England

South West Trains: Hong Kong firm MTR to help run rail franchise

South West train and passenger Image copyright Getty Images
Image caption The franchise will run from August for seven years

A Hong Kong-based firm is to help run one of the biggest rail franchises in the UK, the government has announced.

MTR, which operates the Hong Kong Metro, has been awarded the franchise along with First Group to run South West Trains (SWT) for seven years.

Rail union RMT has reacted angrily saying MTR, which will hold a 30% share, "is set to make a killing at the British taxpayer's expense".

Stagecoach currently runs SWT services across south west England.

The firm said it had "submitted a strong bid" but was disappointed to be losing the franchise, which it has operated for two decades.

Image copyright Getty Images
Image caption MTR runs the Hong Kong Metro service

The Department for Transport (DfT) said the new operators would oversee a £1.2bn investment to improve journeys for millions of train passengers.

It said the new franchise would add 22,000 extra seats into London Waterloo on every morning peak and 30,000 extra seats each evening peak.

A fleet of 90 new trains has also been promised, providing more space for passengers on Reading, Windsor and London routes.

Transport Secretary Chris Grayling said the deal "marks a new era in joined up working between train operators and Network Rail".

But Mick Cash, RMT General Secretary, said the government had "refused to consider the public sector option for a major rail franchise".

"RMT is deeply concerned at exactly what this announcement will mean for our members, these crucial rail services and the safety of the travelling public," he added.


Improvements promised under the new contract:

  • Refurbished trains
  • Journeys to London eight minutes faster from Southampton, 14 minutes faster from Weymouth, nine minutes faster from Bournemouth and 10 minutes faster from Exeter
  • Free Wi-Fi at all stations and on mainland trains
  • 29 additional weekday and Saturday services between Portsmouth & Southsea and Southampton Central
  • 35 additional weekday and Saturday services between Portsmouth & Southsea and London Waterloo
  • More Sunday services
  • Investment in stations, including improvements to Southampton station
  • Live information on seating availability and crowding levels via a new mobile phone app

Mixed reaction

The news has prompted a mixed reaction among commuters and social media users.

Matt Rowley tweeted: "If Hong Kong is anything to go by #MTR is a great choice. The cleanest, most reliable & best value service I've ever seen."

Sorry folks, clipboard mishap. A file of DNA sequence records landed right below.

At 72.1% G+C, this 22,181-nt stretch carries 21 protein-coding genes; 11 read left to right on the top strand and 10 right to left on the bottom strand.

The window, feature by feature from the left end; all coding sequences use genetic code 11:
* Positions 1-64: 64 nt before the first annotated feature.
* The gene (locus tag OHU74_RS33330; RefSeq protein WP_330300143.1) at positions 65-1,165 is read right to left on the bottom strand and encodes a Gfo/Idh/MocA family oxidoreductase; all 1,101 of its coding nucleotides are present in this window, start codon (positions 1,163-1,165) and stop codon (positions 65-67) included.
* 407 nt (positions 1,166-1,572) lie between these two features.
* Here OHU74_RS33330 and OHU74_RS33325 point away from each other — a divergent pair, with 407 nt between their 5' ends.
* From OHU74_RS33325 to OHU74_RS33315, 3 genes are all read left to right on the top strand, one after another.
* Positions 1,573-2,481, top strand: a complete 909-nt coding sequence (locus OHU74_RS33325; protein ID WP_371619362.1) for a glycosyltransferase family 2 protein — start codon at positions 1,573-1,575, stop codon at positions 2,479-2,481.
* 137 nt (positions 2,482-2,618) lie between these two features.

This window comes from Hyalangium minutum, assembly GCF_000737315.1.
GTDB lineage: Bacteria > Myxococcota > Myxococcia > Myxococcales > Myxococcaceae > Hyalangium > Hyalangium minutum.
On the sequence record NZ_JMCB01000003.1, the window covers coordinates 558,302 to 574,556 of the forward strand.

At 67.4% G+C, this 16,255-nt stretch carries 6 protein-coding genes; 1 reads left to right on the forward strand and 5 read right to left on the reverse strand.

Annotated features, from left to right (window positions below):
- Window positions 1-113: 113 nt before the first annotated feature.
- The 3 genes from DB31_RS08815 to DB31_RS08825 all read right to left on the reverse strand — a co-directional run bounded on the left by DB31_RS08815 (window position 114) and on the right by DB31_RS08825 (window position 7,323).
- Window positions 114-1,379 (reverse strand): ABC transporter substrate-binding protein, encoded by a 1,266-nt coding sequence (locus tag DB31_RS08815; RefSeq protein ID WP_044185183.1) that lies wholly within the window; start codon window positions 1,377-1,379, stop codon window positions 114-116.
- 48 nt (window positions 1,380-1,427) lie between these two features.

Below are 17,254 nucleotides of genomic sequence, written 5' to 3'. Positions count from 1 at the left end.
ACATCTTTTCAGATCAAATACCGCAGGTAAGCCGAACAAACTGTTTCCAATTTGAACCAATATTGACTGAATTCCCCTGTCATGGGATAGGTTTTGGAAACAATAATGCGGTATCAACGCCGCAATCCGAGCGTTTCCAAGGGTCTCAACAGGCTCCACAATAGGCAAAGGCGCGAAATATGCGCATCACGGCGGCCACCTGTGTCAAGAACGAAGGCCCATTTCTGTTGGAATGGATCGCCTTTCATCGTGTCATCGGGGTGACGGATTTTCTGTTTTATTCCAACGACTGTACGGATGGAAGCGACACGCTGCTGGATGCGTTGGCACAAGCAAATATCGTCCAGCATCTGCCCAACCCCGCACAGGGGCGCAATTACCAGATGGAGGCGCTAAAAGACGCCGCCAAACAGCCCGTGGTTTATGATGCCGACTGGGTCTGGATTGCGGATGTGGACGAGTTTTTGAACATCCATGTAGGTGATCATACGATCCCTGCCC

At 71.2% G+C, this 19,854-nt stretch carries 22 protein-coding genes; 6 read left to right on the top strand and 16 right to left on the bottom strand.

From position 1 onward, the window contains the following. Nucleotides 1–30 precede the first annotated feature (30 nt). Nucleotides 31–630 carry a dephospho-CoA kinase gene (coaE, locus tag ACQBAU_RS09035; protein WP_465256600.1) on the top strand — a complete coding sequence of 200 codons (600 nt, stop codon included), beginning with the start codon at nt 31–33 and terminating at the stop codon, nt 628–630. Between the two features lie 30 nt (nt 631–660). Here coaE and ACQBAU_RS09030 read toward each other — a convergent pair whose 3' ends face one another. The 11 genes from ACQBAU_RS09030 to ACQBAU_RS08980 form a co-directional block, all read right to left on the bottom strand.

Another Twitter user, Gareth Reynolds, said: "If you've ever been on the HK underground, you'll know this is fantastic news!"

Image copyright Twitter

Suzi Millar said on Twitter: "Yay! Goodbye (fingers crossed) awful service. Goodbye #southwesttrains."

However Stephen Day said he was "shocked" by the news Stagecoach had lost the franchise. "Over the years the service has been transformed and staff really first rate," he tweeted.

Junior Henry tweeted: "Been using trains for yrs. This, perfect example of "trying to fix what isn't broken". Sad!"

Stuart Barber took to Twitter to say it was "another rail contract to an non U.K. Company".


Analysis: Paul Clifton, BBC South transport correspondent

Image copyright PA

South West Trains is the only franchise to have remained in the same hands since privatisation 21 years ago. It is the flagship of the Stagecoach Group.

In August it will change hands, right in the middle of a massive rebuilding of Waterloo - by far the busiest station in Britain. The timing is awkward.

In come First Group, the operator of Great Western, in partnership with Hong Kong-owned MTR, which will also run Crossrail trains.

This really will be a changing of the guard at Britain's second biggest franchise, for which bidders were also required to submit options for driver-only operation.


Stagecoach's chief executive Martin Griffiths said: "We are proud to have operated the network under the South West Trains brand for more than 20 years and we are disappointed that we have been unsuccessful in our bid for the new franchise."

Independent watchdog Transport Focus said SWT passengers had told them they wanted more reliability, more space to sit and stand and modernised stations.

FirstGroup chief executive Tim O'Toole said they were "delighted" their partnership with MTR had been chosen by the DfT, and promised "tangible improvements" to the franchise.

'Ambitious proposals'

"Passengers can look forward to new and better trains, more seats and services, quicker journey times, improved stations and more flexible fare options," he said.

Jeremy Long, from MTR, said: "Together we will deliver a major programme of upgrades, including improvements to both rail services and customer experience, for passengers travelling across the South Western network."

Transport Focus said it was "looking closely" at the winning bid to see how the "ambitious proposals will deliver for passengers".

Chief executive Anthony Smith said the enhancements must be delivered "in a way that does not cause undue shorter term disruption".

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